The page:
tl;dr There is no ultimate goal. That may seem to imply nihilism, but it doesn't. This is fine, but in novel situations, I don't know what to do, because I don't know which goal to choose, because there is no ultimate goal.
4 year olds frequently ask "why?". Often repeatedly. Often without knowing what they're even asking for.
Doing the same now at 24, it's clear there is no ultimate "why", no ultimate goal; it's groundless. It's tempting to answer "Because I just like to", "it makes me happy", or the more sophisticated "it's my terminal goal", but why stop there?
Even investigating our community's terminal goals of "Allow everyone to live fulfilling lives until the heat death of the universe" (or something like that), for what metric does this goal score well on? That it's personally motivating to us? That it compels us to action? (No seriously, is compulsion to action/passion a generally important criteria people tend to care about?)
And even if you come up with a metric that fits, why should we care about that metric? (or, what meta-metric says the first metric is "good"?)
A (Small) Existential Crisis
I'm fine; I really am. I still eat, work, and talk to friends and family, and I take pretty good care of myself. But I don't know what goals to pursue sometimes.
Some situations are clear and obvious. I get in my car, then I drive home. Easy. I get hungry, I eat. I'm playing frisbee, so I'm trying to throw it to my friend accurately. Habits and games are very clear (to me) about what goal is being pursued, and actions flow from that.
More open situations are muddy. I feel floaty and hesitant. I think, "What am I even doing? What should I try to do?". I think a few examples of what I mean would help:
1. Talking to a friend who's discussing texting strategies regarding love interests, I was thinking "should I talk about him and what he wants? or give my perspective/ experience on texting in that way? or ...". It was difficult to think of what policy to pursue, because there can't be an optimal policy without a goal in mind. Sure, if I wanted to know more about him, then X, or if I wanted to have a fun, then Y, or..., but which goal should I pick? I don't have a metric to decide the should in this situation.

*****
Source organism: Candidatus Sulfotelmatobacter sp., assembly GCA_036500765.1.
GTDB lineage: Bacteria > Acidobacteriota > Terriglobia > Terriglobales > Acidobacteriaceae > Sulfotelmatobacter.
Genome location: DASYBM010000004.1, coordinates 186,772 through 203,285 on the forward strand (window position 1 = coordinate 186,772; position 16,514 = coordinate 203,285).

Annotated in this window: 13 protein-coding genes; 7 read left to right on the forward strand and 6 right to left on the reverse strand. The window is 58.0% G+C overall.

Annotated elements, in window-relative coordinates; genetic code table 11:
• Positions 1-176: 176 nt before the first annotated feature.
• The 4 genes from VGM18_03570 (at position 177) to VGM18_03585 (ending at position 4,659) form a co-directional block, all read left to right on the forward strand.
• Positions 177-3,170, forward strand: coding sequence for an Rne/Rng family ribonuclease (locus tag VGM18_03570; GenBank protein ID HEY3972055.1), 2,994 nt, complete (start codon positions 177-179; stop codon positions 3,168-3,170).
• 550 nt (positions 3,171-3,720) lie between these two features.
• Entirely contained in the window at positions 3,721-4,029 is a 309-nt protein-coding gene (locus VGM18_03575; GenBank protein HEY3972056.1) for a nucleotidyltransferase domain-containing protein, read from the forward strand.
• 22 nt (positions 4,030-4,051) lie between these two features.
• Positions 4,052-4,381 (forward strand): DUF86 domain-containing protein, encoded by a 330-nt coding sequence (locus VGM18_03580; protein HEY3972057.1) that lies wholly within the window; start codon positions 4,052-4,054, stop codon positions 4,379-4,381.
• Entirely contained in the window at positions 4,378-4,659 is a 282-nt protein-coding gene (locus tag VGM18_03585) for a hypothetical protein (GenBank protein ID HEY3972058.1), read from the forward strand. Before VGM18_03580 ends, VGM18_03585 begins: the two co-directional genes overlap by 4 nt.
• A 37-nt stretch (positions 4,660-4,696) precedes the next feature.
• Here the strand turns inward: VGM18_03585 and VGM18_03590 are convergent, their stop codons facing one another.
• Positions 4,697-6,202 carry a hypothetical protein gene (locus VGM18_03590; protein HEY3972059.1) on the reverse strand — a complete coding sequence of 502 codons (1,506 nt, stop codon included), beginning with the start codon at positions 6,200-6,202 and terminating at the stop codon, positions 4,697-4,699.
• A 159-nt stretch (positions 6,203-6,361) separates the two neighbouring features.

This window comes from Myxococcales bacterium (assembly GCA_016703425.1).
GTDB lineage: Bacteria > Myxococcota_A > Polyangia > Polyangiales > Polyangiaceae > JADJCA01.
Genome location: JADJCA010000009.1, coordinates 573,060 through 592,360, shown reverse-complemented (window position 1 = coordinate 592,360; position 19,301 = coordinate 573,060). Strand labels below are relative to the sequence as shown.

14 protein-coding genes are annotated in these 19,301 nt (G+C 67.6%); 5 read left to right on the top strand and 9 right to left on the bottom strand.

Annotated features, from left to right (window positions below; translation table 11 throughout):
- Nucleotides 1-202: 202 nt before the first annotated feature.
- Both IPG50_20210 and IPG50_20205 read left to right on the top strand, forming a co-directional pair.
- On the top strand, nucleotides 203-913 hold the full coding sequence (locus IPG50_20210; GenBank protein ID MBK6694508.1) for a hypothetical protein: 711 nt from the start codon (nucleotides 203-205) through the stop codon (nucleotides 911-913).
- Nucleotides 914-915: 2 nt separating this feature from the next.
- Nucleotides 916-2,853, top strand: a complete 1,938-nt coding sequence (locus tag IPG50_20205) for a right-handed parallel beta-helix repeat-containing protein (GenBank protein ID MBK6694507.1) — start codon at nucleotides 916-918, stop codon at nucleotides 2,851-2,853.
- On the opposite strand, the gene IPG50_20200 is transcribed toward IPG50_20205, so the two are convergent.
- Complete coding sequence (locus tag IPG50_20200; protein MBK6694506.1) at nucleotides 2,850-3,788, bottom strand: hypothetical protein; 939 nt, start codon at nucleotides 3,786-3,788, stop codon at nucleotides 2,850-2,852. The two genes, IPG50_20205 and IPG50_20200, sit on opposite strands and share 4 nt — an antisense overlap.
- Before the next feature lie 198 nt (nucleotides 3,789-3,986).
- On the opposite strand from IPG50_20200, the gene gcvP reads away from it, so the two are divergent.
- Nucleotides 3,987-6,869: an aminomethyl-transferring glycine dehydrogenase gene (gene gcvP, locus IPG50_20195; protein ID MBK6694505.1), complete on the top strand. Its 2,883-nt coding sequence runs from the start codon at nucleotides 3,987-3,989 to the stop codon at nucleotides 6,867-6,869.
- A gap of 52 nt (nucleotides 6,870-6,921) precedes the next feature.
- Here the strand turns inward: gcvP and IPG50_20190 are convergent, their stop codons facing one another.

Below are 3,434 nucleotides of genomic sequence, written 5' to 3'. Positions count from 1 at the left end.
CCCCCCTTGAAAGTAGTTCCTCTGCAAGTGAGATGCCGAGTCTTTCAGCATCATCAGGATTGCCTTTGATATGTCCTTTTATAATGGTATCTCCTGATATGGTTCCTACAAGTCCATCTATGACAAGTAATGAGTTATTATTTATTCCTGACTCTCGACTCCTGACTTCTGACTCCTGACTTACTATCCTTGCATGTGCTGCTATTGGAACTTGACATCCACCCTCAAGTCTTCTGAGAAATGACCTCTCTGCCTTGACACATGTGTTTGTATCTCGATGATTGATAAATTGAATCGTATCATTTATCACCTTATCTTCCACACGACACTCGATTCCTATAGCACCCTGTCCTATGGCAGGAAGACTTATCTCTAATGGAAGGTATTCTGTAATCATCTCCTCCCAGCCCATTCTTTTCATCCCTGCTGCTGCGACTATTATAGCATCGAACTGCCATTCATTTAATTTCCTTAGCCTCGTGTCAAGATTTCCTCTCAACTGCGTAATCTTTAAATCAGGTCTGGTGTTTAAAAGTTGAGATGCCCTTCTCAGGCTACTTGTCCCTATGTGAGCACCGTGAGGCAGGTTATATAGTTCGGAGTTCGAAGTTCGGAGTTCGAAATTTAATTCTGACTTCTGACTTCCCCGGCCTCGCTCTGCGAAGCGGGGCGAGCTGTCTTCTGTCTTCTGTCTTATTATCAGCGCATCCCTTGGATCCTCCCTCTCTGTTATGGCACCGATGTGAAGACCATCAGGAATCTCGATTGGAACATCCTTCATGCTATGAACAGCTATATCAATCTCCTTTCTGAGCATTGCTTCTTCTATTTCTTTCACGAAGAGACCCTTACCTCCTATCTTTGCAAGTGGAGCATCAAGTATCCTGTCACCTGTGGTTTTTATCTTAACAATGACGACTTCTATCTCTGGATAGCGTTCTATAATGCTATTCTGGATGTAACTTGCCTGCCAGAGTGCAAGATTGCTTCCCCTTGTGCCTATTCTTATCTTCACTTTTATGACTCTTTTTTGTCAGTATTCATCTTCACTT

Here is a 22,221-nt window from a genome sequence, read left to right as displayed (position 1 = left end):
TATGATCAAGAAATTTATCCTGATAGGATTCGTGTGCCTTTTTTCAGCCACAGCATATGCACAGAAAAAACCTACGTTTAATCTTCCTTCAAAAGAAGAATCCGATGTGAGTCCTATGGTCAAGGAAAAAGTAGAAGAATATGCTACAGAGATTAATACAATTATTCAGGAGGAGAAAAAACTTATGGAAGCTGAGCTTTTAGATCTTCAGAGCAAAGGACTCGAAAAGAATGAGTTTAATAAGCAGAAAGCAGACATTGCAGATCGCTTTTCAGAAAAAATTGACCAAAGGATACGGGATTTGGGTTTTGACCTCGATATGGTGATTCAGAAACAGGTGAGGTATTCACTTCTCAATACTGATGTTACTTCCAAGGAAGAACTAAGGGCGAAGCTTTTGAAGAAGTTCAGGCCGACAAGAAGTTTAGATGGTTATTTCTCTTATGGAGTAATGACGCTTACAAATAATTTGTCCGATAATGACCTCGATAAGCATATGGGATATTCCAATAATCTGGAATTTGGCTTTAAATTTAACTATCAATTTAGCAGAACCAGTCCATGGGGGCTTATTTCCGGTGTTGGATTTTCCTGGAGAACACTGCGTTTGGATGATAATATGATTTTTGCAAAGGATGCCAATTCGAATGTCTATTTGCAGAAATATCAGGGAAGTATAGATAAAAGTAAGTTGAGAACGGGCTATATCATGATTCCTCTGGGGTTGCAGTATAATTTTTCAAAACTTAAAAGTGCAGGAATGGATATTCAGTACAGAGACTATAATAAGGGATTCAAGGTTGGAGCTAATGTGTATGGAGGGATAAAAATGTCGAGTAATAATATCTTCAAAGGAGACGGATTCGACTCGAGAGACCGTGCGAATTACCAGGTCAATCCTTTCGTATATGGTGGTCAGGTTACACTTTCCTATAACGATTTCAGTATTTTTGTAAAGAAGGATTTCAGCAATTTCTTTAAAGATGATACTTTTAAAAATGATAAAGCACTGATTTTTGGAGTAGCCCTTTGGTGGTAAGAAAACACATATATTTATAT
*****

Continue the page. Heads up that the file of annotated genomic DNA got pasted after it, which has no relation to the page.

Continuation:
2. Planning what to do on a day-to-day basis is weird, with a similar problem: which goals should I pursue? I don't have a problem with learning japanese (to talk to my SO's family better) or dancing (to exercise) or cooking (to make food, duh), but it's when I'm watching youtube, or reading an interesting story, or playing a video game that it's hard to hold the intention to finish the video, chapter, or level (though it's mostly when I'm doing these activities by myself as opposed to with others).
This doesn't quite fit with "not knowing what should be doing", it's more like "noticing I tend to do certain things consistently and not others", but it still feels related.
3. Projects (like a weekly group meeting or reading a textbook) also feel very "up in the air" to me. And it's not clear whether to do them, because it's not clear what goals I should pursue.
These are counterarguments to the "No ultimate goal; therefore, nihilism" argument. I don't believe that argument, but I still think I'm affected by it. I'm also still confused on a couple of the counterarguments, so your thoughts would be appreciated.
Words Were Made for Man
Asking "why" and "what should I do" usually bring up a goal or a metric we're scoring on. But they were initially created to communicate our shared goals to coordinate (or other reasons). They were not initially created to describe a universal, objective goal.
Using "why" to find an ultimate goal is to be confused. It's only possible to do this by divorcing the word from its original contexts, and poking and prodding it in the sterile labs of conceptual thought.
[This feels like a compelling argument to me, but it's not prescriptive. It doesn't tell me how to figure out what goals I should pursue on a meta-level]
My inner David Chapman would say something like:
Anything you pick as an ultimate goal will indeed fall flat when investigated closely. You would have to ignore the patterns of meanings in everyday activities that you do find meaningful, but don't contribute to The Goal. There isn't any one thing that clearly encapsulates all things you find meaningful, but that doesn't mean there are no things that fuzzily point out areas of life that you find meaningful.
More specifically to your problem of not knowing which goals to pursue, notice you're facing that dilemma only in nebulous situations. It doesn't happen in the clear-cut habits and games. I would suggest simply embracing the nebulosity of the situation. Have fun! Allow yourself to be in wonder of the many different paths you could explore and play with it.
Which seems like good advice and I'll try it out (thanks inner Chapman!)
I would appreciate any feedback. I couldn't find any counterarguments from philosophy (I don't know the search terms), nor could I remember anything else from the Sequences that related. Any links would also be appreciated.